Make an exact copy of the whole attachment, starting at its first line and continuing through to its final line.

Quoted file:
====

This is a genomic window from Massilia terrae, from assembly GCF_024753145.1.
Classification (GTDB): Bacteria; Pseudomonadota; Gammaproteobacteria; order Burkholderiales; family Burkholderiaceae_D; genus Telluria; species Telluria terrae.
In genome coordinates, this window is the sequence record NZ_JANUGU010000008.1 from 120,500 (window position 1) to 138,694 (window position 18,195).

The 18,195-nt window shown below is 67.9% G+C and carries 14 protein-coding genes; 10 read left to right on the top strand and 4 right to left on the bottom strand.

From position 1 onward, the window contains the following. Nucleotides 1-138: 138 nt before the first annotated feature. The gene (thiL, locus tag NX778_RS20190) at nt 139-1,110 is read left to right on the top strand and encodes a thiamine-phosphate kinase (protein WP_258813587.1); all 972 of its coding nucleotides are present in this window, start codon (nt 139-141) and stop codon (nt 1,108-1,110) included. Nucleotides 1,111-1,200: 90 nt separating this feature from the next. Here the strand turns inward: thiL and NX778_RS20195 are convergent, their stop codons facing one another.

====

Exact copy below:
This is a genomic window from Massilia terrae, from assembly GCF_024753145.1.
Classification (GTDB): Bacteria; Pseudomonadota; Gammaproteobacteria; order Burkholderiales; family Burkholderiaceae_D; genus Telluria; species Telluria terrae.
In genome coordinates, this window is the sequence record NZ_JANUGU010000008.1 from 120,500 (window position 1) to 138,694 (window position 18,195).

The 18,195-nt window shown below is 67.9% G+C and carries 14 protein-coding genes; 10 read left to right on the top strand and 4 right to left on the bottom strand.

From position 1 onward, the window contains the following. Nucleotides 1-138: 138 nt before the first annotated feature. The gene (thiL, locus tag NX778_RS20190) at nt 139-1,110 is read left to right on the top strand and encodes a thiamine-phosphate kinase (protein WP_258813587.1); all 972 of its coding nucleotides are present in this window, start codon (nt 139-141) and stop codon (nt 1,108-1,110) included. Nucleotides 1,111-1,200: 90 nt separating this feature from the next. Here the strand turns inward: thiL and NX778_RS20195 are convergent, their stop codons facing one another.